Flame-retardant home furnishings may cause aggressive behavior in children

March 27, 2019

Flame retardants originally were meant to protect us from dangerous, fast-spreading fires—but now, cautious parents are checking their sofas and upholstery; as well as electronic equipment, textiles, cleaning products, and even non-stick cookware, to ensure that they don’t contain these chemicals.

Over the past few years, scientists have warned that exposure to fire-resistant chemicals (PBDEs and OPFRs)—which seep out of home furnishings and into the air we breathe, the water we drink, and the soil in which we plant crops—can lead to lower IQs, hyperactivity, poor motor skills, and learning disabilities in developing babies and young children.

But now, Parents magazine reports, new research at Oregon State University in Corvallis has established a significant relationship between social behaviors among children and their exposure to flame retardants.

Indeed, Molly Kile, an environmental epidemiologist and associate professor in the College of Pubic Health and Human Sciences at OSU, noted, “When we analyzed behavior assessments and exposure levels, we observed that the children who had more exposure to certain types of the flame retardant were more likely to exhibit externalizing behaviors such as aggression, defiance, hyperactivity, inattention and bullying.”

Kile, the corresponding author of the study, which was published on March 9 in the journal Environmental Health, added, “”This is an intriguing finding because no one had previously studied the behavioral effects of organophosphate classes of flame retardants, which have been added to consumer products more recently.”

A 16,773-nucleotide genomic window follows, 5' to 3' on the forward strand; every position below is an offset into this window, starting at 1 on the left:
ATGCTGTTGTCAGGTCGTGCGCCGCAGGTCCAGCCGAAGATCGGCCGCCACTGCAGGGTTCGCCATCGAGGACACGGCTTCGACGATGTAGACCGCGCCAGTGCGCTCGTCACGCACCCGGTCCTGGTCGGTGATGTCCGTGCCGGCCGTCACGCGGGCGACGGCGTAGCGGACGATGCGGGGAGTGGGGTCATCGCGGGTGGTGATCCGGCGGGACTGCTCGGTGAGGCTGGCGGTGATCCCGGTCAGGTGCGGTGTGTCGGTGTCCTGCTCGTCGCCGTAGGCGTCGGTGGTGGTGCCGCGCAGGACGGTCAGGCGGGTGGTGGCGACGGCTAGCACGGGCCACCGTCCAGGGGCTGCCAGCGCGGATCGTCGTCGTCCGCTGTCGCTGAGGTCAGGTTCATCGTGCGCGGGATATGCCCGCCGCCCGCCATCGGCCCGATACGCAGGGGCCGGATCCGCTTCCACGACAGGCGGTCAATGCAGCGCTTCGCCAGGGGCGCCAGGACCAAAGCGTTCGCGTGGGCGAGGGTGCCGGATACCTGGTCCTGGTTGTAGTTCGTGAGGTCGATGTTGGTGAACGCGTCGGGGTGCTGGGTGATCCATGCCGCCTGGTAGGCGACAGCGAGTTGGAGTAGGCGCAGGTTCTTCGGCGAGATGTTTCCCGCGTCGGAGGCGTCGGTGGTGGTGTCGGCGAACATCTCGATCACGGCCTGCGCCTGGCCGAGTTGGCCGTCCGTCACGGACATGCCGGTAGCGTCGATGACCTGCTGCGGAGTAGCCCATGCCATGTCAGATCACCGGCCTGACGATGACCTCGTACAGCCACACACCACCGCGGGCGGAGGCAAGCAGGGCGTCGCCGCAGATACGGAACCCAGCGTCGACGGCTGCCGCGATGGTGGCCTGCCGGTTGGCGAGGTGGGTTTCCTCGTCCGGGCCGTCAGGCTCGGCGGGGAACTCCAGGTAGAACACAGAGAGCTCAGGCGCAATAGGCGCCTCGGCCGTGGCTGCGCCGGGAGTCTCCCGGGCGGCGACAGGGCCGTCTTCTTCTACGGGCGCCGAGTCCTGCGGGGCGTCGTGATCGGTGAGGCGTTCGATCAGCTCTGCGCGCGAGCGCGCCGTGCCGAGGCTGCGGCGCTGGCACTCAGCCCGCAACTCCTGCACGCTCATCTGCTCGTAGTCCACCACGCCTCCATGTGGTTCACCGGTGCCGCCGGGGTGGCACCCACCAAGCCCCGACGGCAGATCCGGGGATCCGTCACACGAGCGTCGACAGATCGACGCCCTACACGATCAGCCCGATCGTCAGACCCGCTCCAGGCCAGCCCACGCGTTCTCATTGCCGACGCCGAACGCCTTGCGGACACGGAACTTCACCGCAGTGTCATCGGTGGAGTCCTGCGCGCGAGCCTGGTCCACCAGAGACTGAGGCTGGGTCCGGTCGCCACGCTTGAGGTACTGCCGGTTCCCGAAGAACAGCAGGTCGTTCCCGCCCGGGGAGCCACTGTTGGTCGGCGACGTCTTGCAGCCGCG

During the course of the study, the OSU team observed 92 children, ages three through five—all of whom had been exposed to some level of flame retardant chemicals. After analyzing data collected from parent, teacher, and caregiver questionnaires, the researchers found that the kids who were exposed to higher levels of the chemicals displayed more aggression.

The results are definitely a cause for concern, considering flame retardants have been around since the mid-1970s, and can be found in such a wide variety of items in the home. The Environmental Working Group— a non-profit, non-partisan organization dedicated to protecting human health and the environment— offers the following tips:

  • Buy flame-retardant-free products (check labels);
  • Vacuum with a HEPA filter and wet mop household surfaces;
  • Wash hands before eating;
  • Dispose of damaged cushions and replace with retardant-free versions; and
  • Don’t ever try to reupholster furniture or replace carpeting yourself.

Research contact: @parentsmagazine

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